Going into the New Year the Memorial is absent any offering, rarely visited. So it shall remain until pleasant spring weather again returns.

This city [wall] now doth, like a garment, wear
The beauty of the morning, silent, bare


Construction in Blubber Hollow. End-of-Year Assessment.

The Blubber Hollow portion of Gallows Hill was once home to dozens of productive tanneries employing thousands of workers at peak in the early 20th century. Photos from that period show streets abuzz with people and carts. All those workers need places to sleep, eat, drink, and shop, so cheek by jowl with all those tanneries were apartments, diners, bars, and markets.

When the leather industry collapsed post-WWII and all those tanneries disappeared so did all of those ancillary businesses. Blubber Hollow ‘hollowed’ out, and for the last 50 years or more its streets never abuzz with any activity.


Finally, after decades of trying to build anew but coming up empty, perhaps the rebirth of Blubber Hollow began in earnest in 2018.

  • the new Salem Senior Community Life Center at 401 Bridge Street, at was once the out buildings of an enormous Sylvania Electronics plant, opened for business in September. The building is far from distinguished, resembling more than anything else the warehouses that once dotted the site, but hell, after 25 years of trying to build a replacement for the doddering former center on Broad St, anything will do. The interior is actually way more appealing, apart from head-scratching design flaws, like placing the dance floor over, not under, office spaces.
  • The River Rock Apartment and Townhouse Residences is arising on the site where Flynn Tan tannery once commanded Boston St. The central apartment building is basically completed, being using now mostly for storage of construction materials, but cannot open for tenants until the six townhouses to its northwest are completed. Or the wait for opening could be even longer until the five townhouses to the southeast at 11 Goodhue St, where auto repair shops once operated, is further along than its current stage of framing the foundation.

River Rock Apartments (L) completed but not to open until townhouse units (R) at 90 Boston St are further along

  • At the other end of Blubber Hollow, Ice Cream Way, a conversion of a 1917 Hood Ice Cream plant into ten condo units, with 19 new townhouse units across three buildings to fill the other corners of the site, rose on S. Mason St. The first seven townhouse units, folding in and echoing the design of a modest duplex Queen Anne home, are ready for purchase and occupancy.
  • The Salem Oil and Grease factory at 60 Grove St, spread at one time across half a dozen buildings spanning the North River and empty for decades, is at long last, getting demolished. Another year and it might have fallen down on its own, so decrepit was the factory. Once demolished, perhaps by mid-2019, construction will begin on 140 new apartments across four low-slung buildings that will occupy half of the 8-acre site, the other half becoming landscaped garden space. Perhaps, if projected population growth continues in Greater Boston keeping housing in extraordinarily high demand, in coming years the other four acres could be filled in.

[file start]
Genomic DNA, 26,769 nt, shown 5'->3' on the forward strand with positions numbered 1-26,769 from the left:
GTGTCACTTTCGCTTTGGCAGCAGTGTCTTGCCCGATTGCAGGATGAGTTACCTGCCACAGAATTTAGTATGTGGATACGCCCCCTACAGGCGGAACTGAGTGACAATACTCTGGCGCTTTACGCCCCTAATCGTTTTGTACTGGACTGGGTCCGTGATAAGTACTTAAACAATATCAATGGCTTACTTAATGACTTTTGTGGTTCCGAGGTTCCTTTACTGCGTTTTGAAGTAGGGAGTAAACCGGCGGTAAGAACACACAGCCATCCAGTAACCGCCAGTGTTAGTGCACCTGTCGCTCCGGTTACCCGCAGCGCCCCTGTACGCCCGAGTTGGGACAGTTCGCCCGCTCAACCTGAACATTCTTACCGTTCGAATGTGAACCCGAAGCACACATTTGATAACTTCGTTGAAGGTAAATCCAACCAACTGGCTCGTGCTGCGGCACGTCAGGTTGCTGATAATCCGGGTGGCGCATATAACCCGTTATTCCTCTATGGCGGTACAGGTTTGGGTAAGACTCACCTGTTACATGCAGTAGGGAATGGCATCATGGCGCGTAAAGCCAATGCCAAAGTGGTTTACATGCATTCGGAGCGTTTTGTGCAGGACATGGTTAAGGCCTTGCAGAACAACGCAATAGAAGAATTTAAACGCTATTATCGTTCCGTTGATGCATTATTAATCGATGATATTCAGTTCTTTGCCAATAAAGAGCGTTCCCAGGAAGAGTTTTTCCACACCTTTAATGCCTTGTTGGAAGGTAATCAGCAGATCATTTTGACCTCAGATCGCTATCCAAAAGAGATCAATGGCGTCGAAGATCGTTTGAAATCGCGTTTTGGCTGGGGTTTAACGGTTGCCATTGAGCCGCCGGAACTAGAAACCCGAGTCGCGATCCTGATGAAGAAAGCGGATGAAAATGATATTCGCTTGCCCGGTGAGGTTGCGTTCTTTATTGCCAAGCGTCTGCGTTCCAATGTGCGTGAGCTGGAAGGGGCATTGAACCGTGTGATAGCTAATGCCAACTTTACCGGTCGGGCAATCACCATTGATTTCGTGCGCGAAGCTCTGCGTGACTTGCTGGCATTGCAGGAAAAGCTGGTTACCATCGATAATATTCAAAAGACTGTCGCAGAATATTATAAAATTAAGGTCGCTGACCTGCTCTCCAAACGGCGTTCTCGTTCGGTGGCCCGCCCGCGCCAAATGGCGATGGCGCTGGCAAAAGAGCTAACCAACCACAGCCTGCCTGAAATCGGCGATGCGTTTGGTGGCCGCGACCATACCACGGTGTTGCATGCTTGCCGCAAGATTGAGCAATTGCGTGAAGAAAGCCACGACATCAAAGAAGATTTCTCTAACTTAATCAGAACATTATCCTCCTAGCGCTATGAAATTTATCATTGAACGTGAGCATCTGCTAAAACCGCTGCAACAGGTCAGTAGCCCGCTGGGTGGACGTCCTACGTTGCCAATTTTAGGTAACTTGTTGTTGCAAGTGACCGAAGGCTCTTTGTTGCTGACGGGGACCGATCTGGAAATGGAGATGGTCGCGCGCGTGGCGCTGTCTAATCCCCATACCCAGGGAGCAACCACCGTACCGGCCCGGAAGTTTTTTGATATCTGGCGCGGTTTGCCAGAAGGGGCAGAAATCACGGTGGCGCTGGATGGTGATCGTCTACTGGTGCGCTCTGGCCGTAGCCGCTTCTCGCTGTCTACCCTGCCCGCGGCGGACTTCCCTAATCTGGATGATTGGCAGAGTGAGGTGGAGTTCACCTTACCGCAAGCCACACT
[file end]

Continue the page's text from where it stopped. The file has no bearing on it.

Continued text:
Of the two oldest buildings of Salem Oil & Grease only these sorry foundations remain. Once torn out attention will turn to removing two bridges across the North River that once connected to the building beyond, then to that sturdier brick building itself.

60 Grove St aerial view

Of the sprawling Salem & Grease complex all that remains standing is the red brick building center-left and the garage building bottom-left.

  • Next to Salem Oil & Grease, legal recreational marijuana sales, the first in Greater Boston, commenced just before Xmas at Alternative Therapies Group at 50 Grove St. Sales are brisk, and with the City of Salem collecting 6% on every sale, could put more than a million dollars into city coffers in 2019. With no other pot shops due to open in Salem for at least six months, likewise in Greater Boston, it appears that Blubber Hollow keeps pot excitement to itself for a considerable time.


Not that everything is rosy. Redevelopment of the Salem Suede site on Flint St is on ‘sabbatical’ while the property owners searches for a new developer after the first two successively backed out. The plant is razed, but only serves now as a site for homeless encampments and burrows for the ever-present rats of Blubber Hollow.


All that’s been built so far of the Gateway Center

And the primo site in all of Salem, the corner of Bridge and Boston Streets, scheduled to be filled by a new Gateway Center with shops and ~150 apartments, is also on indefinite pause, a placemarking shed occupying the desolate corner. Both sites have been ‘under development’ for going on 30 years now. Such is fitful progress in Salem.

And worst of all, redevelopment plans by FW Webb Plumbing for the former Universal Steel site at 301 Bridge St were fully withdrawn after local NIMBY’s succeeded in their policy of filing frivolous lawsuit after frivolous lawsuit until finally in exasperation the developer quit and left. Some fifty jobs departed Salem. More on this appalling development in later posts.

And not a setback per se, but the warehouse at 63 Grove St, directly across from the Salem Oil & Grease demolition, has been empty for months, years actually, with a fraying For Lease banner hung over the front. It is enormous, 34,000 sq ft of floor space, built in 1953 at the time the local leather industry was disintegrating, optimism still high that the industry could ride out the downturn. It didn’t, and the building never was fully engaged. It’s in the best shape of any remaining factory building in Blubber Hollow, and an imaginative developer could turn it into appealing living space, what with it’s 200 yard stretch directly on the North River, almost all the way to Bridge St.63 grove st
But enough construction is ongoing to bring hope that with so many people moving in that urban amenities like those that once lined the streets of Blubber Hollow, markets and restaurants and pubs and cafes and the like, will yet return. Already, signs have appeared in the windows of empty 100 Boston St that New England Bakery of Maine is soon to fill the space, specializing in gourmet donuts. What with A&J King Artisan Bakers opening in 2017 up the road at 139 Boston St, and a ubiquitous Dunkin branch down the road at 68 Boston St, any cravings for calorie-rich baked goods in Blubber Hollow will be readily quenched. Pot users around the corner be alerted.